Fox's Juan Williams Decries Politicization Of Fast And Furious As Network Continues To Hype Conspiracy
In a May 14 op-ed for The Hill, Fox News correspondent Juan Williams decried politicization  of the investigation of the ATF's botched Operation Fast and Furious and labeled House Oversight Committee Chairman Darrell Issa's inquiry into Attorney General Eric Holder and the Department of Justice (DOJ) a "monstrous witch hunt."
Williams' comments are in stark contrast to his network's coverage of the issue, which over the past year has promoted Issa's investigation at every turn while also giving airtime to those who would peddle conspiracy theories about the failed operation.
In his op-ed, Williams describes Issa as a modern day Captain Ahab, hell-bent on finding fault in Holder for Fast and Furious no matter how thin the evidence is suggesting that he had any involvement in the operation. According to Williams, the ultimate goal of Issa's inquiry is to "defame Holder and hurt the president." Warning about the potential consequences of Issa's contempt proceeding endgame , he concluded:
At the moment more than 100 House Republicans have already signed on to a resolution expressing no confidence in Holder.
That kind of politics is acceptable.
But a contempt citation for the top law enforcement official is a monstrosity breaking apart public trust and dragging the nation's already polarized politics to the bottom of the sea.
While Williams may be disturbed by the direction in which Issa's investigation is going, the truth is that his employer, Fox News, has served as a clearinghouse for politicized statements about Fast and Furious for over a year. In the last month alone, Issa and two of his lieutenants (Reps. Trey Gowdy and Jason Chaffetz) have appeared on Fox News at least nine times to promote their investigation into Fast and Furious.
Beyond elected figures, since February of this year, Fox News has given airtime to four different guests who all have suggested that the real purpose behind Fast and Furious was an Obama administration conspiracy to attack Second Amendment rights.
National Rifle Association CEO and Executive Vice President Wayne LaPierre was given a free pass  on the February 10 edition of Fox & Friends to allege the existence of this scheme. After host Steve Doocy bragged that "nobody in the mainstream media except Fox" was covering Fast and Furious, LaPierre stated, "It's a shameful day for most of the American media because they are part of the cover-up. What this administration did is they concocted a scheme to make what is not true, appear to be true. Namely that the Mexican drug cartels were being armed from firearms from American gun dealers because they wanted to seek political advantage in the United States."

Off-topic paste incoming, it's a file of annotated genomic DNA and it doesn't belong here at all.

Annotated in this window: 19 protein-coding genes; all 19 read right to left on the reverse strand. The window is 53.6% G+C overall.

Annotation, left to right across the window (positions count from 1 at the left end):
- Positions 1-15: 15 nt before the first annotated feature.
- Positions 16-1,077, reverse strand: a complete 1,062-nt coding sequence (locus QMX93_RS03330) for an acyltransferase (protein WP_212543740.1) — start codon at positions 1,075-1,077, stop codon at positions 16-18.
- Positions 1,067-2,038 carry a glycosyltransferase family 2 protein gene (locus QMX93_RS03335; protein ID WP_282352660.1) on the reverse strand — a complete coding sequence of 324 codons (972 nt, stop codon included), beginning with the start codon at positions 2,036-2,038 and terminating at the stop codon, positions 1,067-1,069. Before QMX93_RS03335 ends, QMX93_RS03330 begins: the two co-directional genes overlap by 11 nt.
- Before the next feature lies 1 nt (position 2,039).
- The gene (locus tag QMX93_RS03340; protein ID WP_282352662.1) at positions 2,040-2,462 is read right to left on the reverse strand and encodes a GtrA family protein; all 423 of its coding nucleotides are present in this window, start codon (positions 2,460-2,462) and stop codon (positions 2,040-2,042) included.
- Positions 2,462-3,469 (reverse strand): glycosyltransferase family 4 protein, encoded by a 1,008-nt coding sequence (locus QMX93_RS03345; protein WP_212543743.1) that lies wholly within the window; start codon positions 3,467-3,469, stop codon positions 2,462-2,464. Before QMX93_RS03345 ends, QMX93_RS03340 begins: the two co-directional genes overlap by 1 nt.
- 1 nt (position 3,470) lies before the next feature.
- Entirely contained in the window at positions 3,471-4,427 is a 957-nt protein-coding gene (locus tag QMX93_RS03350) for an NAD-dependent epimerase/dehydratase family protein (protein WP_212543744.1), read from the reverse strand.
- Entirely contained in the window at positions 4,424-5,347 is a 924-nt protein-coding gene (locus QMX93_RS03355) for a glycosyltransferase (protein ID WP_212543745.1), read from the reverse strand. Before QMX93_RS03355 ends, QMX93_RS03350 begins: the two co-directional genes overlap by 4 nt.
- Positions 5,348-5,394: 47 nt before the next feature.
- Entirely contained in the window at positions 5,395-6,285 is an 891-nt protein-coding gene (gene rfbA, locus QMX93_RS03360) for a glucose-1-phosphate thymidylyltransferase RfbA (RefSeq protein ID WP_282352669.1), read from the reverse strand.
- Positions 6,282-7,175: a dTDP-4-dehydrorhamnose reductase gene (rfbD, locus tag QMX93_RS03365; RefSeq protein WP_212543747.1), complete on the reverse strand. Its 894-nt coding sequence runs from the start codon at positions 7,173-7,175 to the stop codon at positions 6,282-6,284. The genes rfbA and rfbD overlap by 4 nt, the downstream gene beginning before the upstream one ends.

During a March 12 appearance on Fox's America's Newsroom, controversial  Tea Party figure Judson Phillips made the claim  that Fast and Furious was "purely a political operation" designed to bring about "draconian gun control laws here in America."
On April 16, Townhall news editor Katie Pavlich appeared on The O'Reilly Factor to praise Issa's investigation  and claim that "the political agenda behind this entire thing was to blame American gun shops for cartel violence in America in order to push an anti-Second Amendment, more regulations on these gun shops." An ambivalent Bill O'Reilly called Pavlich's claims a "conspiracy thing" while at the same time reserving comment on the veracity of her "provocative" claims.
Finally, former South Carolina Governor and current Fox News contributor Mark Sanford appeared on the May 10 edition  of America's Newsroom to claim that "a lot of people" want to know if Fast and Furious was a plot hatched by Attorney General Eric Holder to curb gun rights in the United States.
Fox News has also provided a platform for alternate theories concerning culpability of Holder and the Obama administration for supposed involvement in Fast and Furious. During a December 2011 edition of Fox's On the Record Rep. Michael Grimm (R-NY) claimed that Fast and Furious, an ATF operation, had to be authorized  by "the highest level of DOJ." Host Greta van Susteren failed to mention that then acting ATF director Michael Sullivan had appeared on Fox News  in September of that year and clearly stated that top-level DOJ authorization was not needed for ATF to initiate Fast and Furious.
Certainly one of the most explicit attempts to politicize Fast and Furious  occurred during a November 2011 segment on America's Newsroom. Fox "straight news" anchor Bill Hemmer read a viewer's question about whether Fast and Furious "constitute[s] a treasonous act." He then asked Rep. Paul Gosar (R-AZ), "is this treason, what's the definition?" The fact that even Rep. Gosar, a strident supporter of Rep. Issa's investigation, declined to indulge Hemmer on this question certainly speaks to Fox's Fast and Furious agenda.